Most Americans are worried about Russian election meddling — and think Trump isn’t taking it seriously

Nearly three-quarters of Americans are worried about foreign interference in United States elections — and six in 10 are concerned President Donald Trump isn’t taking it seriously.

A new CNN poll conducted by SSRS released Tuesday found that 58 percent of Americans don’t think the president is taking the investigation into Russian efforts to influence the 2016 presidential election to heart. Fifty-five percent of Americans say they think Trump has tried to interfere with the investigation into Russian meddling.

The poll was conducted February 20 to 23 among 1,016 adults.

Democrats appear to be much more concerned about Russian meddling than Republicans. In total, 72 percent of Americans say they are alarmed about foreign interference in US elections, including 90 percent of Democrats, compared to 68 percent of independents and 53 percent of Republicans.

Sixty percent of Americans they aren’t confident in Trump doing enough to prevent foreign countries from influencing future elections — and they don’t think others with the ability to act are going to do much, either. The same amount says they aren’t confident in Congress doing anything, and 63 percent say they didn’t think Facebook, Twitter, and Google would do enough to stop interference.

Trump has publicly doubted Russian meddling in the elections on numerous occasions

If a majority of Americans doubt the president is taking Russian meddling seriously, it’s with good reason: He has repeatedly cast doubt on Russian interference operations in US politics and cast the matter as a “hoax.” (Despite his recent Twitter denial that he has not.) Fact-checking website Politifact declared Trump’s continued proclamations that Russian interference is a “made-up story” as its 2017 Lie of the Year.

He has on more than one occasion accepted Russian President Vladimir Putin’s denials of meddling. “Every time he sees me he says, ‘I didn’t do that, and I really believe that when he tells me that, he means it,” Trump said of Putin last November while speaking to reporters aboard Air Force One.

A few months earlier in July, the president said something similar in an interview with Reuters after having met with Putin. “I said, ‘Did you do it?’ And he said, ‘No, I did not. Absolutely not.’ I then asked him a second time in a totally different way. He said absolutely not,” Trump said.

At a September 2016 presidential debate against Democratic President Hillary Clinton, Trump was asked about the Democratic National Committee hack, which was apparently carried out by Russians during the campaign. “She’s saying Russia, Russia, Russia, but I don’t — maybe it was. I mean, it could be Russia, but it could also be China. It could also be lots of other people. It also could be somebody sitting on their bed that weighs 400 pounds, okay?” he said then.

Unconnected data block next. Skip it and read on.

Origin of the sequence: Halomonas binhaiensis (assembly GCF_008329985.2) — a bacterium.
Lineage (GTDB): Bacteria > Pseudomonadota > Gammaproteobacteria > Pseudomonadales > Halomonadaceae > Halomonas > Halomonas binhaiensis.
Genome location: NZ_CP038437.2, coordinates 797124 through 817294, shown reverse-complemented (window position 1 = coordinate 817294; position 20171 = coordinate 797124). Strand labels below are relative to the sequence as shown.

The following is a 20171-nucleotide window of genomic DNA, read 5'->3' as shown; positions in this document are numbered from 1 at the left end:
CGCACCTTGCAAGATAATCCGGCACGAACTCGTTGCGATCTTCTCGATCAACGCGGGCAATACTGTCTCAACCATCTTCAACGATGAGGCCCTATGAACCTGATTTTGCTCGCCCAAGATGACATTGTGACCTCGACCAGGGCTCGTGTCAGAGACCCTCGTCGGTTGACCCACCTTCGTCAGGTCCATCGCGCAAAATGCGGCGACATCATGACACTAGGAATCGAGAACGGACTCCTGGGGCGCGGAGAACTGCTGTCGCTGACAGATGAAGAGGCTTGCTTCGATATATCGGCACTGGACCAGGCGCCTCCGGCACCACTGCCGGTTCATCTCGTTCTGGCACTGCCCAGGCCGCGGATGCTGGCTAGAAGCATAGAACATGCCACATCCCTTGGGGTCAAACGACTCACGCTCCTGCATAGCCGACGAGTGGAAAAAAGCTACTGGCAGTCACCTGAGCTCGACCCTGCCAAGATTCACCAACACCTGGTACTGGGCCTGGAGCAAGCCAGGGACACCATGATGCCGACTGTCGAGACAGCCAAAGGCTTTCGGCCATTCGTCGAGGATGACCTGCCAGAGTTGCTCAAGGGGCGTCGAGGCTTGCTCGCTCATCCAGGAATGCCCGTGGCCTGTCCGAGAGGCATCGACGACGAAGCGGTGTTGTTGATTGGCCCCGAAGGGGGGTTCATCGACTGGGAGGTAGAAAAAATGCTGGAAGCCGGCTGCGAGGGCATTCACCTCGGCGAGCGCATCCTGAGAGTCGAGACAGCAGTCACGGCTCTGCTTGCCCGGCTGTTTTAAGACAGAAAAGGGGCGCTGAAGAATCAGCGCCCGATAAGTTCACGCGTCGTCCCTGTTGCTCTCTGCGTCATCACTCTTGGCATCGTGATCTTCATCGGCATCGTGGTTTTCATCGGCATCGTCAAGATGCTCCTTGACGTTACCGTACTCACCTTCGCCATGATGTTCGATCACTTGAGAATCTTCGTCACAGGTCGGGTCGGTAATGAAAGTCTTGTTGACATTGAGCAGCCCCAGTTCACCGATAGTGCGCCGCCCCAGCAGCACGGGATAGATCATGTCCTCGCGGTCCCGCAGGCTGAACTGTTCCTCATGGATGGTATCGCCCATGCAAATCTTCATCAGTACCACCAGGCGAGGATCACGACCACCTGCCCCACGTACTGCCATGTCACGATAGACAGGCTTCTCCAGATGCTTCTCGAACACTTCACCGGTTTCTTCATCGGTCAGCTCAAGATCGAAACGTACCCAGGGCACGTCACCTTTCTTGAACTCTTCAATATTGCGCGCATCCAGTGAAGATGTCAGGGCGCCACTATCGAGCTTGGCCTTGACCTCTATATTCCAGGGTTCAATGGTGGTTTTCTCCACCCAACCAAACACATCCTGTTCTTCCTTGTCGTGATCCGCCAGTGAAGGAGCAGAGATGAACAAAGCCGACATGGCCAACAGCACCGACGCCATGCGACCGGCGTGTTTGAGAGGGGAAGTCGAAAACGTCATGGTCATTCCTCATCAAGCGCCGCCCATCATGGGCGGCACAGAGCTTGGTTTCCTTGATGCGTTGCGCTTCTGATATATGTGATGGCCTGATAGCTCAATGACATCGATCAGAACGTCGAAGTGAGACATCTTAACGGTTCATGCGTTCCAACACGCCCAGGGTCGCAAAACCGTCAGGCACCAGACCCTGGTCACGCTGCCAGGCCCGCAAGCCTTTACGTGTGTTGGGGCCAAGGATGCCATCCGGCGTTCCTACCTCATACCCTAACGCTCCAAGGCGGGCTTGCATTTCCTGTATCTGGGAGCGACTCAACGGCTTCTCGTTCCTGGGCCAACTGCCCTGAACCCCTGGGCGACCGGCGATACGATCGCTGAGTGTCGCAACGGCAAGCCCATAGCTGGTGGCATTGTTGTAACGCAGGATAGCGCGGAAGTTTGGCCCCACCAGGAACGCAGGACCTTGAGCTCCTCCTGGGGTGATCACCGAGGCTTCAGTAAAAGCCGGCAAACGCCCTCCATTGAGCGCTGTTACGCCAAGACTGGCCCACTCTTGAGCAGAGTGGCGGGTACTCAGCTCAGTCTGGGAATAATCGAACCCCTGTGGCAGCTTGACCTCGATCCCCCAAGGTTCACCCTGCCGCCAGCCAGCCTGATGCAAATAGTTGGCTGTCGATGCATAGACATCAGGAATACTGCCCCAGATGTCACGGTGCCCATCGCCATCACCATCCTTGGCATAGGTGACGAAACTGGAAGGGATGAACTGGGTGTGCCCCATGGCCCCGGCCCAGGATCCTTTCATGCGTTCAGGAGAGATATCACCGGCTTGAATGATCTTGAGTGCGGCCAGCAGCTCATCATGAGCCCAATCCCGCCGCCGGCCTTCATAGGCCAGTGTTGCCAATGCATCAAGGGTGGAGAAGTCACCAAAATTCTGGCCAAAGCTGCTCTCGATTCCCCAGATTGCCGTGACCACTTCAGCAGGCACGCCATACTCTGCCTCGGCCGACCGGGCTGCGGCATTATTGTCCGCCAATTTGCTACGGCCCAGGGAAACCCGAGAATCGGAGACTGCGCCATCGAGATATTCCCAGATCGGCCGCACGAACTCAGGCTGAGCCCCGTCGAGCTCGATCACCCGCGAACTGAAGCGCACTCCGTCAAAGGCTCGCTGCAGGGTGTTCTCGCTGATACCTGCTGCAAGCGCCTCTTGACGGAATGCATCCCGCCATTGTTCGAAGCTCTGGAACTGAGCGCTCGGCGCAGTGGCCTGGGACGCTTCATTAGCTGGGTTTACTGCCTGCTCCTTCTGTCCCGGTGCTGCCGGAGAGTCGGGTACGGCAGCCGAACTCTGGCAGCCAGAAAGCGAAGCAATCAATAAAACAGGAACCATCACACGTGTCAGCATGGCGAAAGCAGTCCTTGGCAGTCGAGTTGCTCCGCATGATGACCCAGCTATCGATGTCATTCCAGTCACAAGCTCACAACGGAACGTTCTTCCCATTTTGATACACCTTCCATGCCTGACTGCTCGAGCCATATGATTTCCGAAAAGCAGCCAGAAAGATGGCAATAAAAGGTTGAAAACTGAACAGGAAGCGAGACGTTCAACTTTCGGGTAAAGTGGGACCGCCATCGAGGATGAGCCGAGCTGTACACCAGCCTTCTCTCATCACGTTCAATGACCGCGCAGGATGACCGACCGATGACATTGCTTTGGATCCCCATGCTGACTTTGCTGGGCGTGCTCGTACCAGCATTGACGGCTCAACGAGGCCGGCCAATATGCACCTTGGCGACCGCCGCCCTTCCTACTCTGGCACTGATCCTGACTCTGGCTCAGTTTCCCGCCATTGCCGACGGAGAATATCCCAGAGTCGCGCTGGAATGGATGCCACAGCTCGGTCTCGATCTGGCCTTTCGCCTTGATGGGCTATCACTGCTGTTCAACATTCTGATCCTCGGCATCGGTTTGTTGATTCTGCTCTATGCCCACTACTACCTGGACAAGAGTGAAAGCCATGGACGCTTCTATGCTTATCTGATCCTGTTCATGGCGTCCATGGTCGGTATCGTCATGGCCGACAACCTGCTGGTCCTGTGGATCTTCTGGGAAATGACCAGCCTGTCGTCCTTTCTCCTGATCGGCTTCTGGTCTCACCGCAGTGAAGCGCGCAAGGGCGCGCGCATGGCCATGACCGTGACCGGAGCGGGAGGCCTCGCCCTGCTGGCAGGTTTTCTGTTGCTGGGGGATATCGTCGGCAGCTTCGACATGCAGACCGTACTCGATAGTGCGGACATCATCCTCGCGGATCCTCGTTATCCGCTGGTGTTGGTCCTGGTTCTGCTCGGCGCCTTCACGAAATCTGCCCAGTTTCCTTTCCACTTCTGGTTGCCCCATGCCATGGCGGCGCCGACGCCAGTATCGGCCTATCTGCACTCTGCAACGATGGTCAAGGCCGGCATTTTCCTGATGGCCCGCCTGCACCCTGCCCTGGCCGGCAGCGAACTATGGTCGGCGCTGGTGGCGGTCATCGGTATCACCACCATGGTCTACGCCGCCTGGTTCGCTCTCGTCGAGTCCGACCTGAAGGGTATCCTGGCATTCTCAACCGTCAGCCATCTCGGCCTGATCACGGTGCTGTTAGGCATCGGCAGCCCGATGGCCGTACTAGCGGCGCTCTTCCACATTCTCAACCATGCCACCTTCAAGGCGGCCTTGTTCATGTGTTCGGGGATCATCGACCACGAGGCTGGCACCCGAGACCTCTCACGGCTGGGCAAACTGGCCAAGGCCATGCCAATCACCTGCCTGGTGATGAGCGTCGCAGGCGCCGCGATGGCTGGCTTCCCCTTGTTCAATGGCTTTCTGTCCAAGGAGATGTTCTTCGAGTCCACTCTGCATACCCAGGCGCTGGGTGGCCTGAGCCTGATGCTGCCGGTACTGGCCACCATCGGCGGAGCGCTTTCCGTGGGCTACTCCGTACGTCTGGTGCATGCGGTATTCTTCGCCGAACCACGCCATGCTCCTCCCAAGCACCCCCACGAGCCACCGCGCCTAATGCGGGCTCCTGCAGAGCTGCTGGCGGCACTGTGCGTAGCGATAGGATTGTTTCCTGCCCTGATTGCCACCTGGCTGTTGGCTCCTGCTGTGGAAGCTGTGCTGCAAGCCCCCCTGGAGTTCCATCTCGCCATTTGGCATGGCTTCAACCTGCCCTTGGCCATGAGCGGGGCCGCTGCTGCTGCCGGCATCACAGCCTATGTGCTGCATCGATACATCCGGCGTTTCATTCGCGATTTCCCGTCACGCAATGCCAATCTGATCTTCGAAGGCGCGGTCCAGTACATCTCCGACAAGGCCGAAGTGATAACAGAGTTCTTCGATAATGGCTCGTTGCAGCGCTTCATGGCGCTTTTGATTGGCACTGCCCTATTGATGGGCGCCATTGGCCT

At a February 2017 press conference, Trump said, “The whole Russian thing, that’s a ruse. That’s a ruse.”

In May 2017, soon after firing then-FBI Director James Comey, Trump told NBC News’s Lester Holt that his decision was based on the Russia investigation’s progress. “When I decided to just do it, I said to myself, I said, ‘You know, this Russia thing with Trump and Russia is a made-up story, it’s an excuse by the Democrats for having lost an election that they should’ve won,’” he said.

In September 2017, he tweeted about Russian ad-buying on Facebook to influence voters, calling it a continuation of the “Russia hoax.”

As recently as last month, Trump was claiming the Russia investigation was a Democratic hoax. “For 11 months, they’ve had this phony cloud over this administration, over our government. And it has hurt our government. It’s a Democratic hoax that was brought up as an excuse for losing an election that frankly the Democrats should have won,” he said at a press conference. At the same conference, he repeated the words “no collusion” seven times in a single answer.

Earlier this month, CNN reported that Trump still remains unconvinced Russia interfered in the 2016 election.

There’s little doubt Russian interference is going to continue

Experts inside and outside of the government are sure Russian efforts to influence US politics will not subside.

“It is going to happen again,” Greg Touhill, president of secure infrastructure company Cyxtera Federal Group and the first United States chief information officer under the Obama administration, recently told me. “It’s happened before, and frankly, it’s happened throughout all of time.”

Dan Coats, director of national intelligence, told the Senate Intelligence Committee earlier this month that Russia is almost sure to interfere again in the 2018 midterms. “There should be no doubt that Russia perceives that its past efforts have been successful and views the 2018 midterm US elections as a potential target for Russian influence operations,” Coats, the nation’s top spy, said. “Frankly, the United States is under attack.”

Experts say that counteracting Russian interference efforts must be a concerted effort that involves the White House, multiple federal agencies, state and local officials, private companies, the media, and citizens. And even then, there are no guarantees.

Tuesday’s CNN poll shows Americans are taking it seriously — and it is alarming that they don’t think the president is.

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